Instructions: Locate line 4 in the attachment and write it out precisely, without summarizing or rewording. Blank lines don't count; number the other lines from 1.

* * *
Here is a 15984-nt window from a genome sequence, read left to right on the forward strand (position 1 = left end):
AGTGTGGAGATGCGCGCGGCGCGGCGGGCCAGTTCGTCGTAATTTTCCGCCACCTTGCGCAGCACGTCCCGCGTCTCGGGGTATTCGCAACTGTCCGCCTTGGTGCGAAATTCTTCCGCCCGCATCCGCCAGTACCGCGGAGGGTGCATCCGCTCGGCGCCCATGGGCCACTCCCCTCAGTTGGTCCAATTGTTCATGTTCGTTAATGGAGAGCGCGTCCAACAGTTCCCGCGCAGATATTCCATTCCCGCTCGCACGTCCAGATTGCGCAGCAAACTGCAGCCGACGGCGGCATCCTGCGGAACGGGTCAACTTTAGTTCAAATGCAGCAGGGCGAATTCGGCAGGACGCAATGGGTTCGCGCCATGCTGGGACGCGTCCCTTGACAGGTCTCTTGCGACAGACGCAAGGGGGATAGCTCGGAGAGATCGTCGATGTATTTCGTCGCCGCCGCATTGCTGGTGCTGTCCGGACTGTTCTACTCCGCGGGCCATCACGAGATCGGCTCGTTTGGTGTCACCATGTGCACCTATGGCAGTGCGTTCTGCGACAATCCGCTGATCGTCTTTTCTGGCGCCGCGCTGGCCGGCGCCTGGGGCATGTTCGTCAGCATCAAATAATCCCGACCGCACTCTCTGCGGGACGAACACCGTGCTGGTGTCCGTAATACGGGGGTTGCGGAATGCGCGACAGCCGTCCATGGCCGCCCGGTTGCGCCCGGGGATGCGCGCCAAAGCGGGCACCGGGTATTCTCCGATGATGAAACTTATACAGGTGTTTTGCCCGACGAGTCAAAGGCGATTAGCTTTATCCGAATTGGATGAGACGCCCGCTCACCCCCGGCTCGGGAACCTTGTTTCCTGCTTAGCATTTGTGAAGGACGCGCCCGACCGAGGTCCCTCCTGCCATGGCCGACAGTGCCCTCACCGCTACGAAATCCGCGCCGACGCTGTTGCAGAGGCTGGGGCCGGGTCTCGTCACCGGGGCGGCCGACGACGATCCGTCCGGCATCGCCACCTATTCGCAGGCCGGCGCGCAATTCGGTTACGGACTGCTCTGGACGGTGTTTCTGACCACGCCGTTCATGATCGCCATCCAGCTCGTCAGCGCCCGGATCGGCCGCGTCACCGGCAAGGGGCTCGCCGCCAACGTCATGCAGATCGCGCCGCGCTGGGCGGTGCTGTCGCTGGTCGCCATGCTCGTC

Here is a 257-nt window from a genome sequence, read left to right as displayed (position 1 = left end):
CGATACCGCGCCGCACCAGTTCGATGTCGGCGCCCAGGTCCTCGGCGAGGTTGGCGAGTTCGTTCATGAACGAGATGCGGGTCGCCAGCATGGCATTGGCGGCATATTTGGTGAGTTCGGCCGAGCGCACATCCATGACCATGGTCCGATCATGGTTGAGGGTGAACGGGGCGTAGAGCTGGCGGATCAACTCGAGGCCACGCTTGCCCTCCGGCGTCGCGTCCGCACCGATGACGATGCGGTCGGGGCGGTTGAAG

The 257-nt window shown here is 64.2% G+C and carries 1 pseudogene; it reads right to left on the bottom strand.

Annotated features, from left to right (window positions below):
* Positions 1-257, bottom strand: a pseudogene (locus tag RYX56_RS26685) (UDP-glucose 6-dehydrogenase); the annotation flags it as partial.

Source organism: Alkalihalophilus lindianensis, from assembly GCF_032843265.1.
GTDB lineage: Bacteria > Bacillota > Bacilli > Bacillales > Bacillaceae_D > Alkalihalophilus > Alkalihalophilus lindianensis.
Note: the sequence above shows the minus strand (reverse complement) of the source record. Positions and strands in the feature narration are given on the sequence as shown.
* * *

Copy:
CGATACCGCGCCGCACCAGTTCGATGTCGGCGCCCAGGTCCTCGGCGAGGTTGGCGAGTTCGTTCATGAACGAGATGCGGGTCGCCAGCATGGCATTGGCGGCATATTTGGTGAGTTCGGCCGAGCGCACATCCATGACCATGGTCCGATCATGGTTGAGGGTGAACGGGGCGTAGAGCTGGCGGATCAACTCGAGGCCACGCTTGCCCTCCGGCGTCGCGTCCGCACCGATGACGATGCGGTCGGGGCGGTTGAAG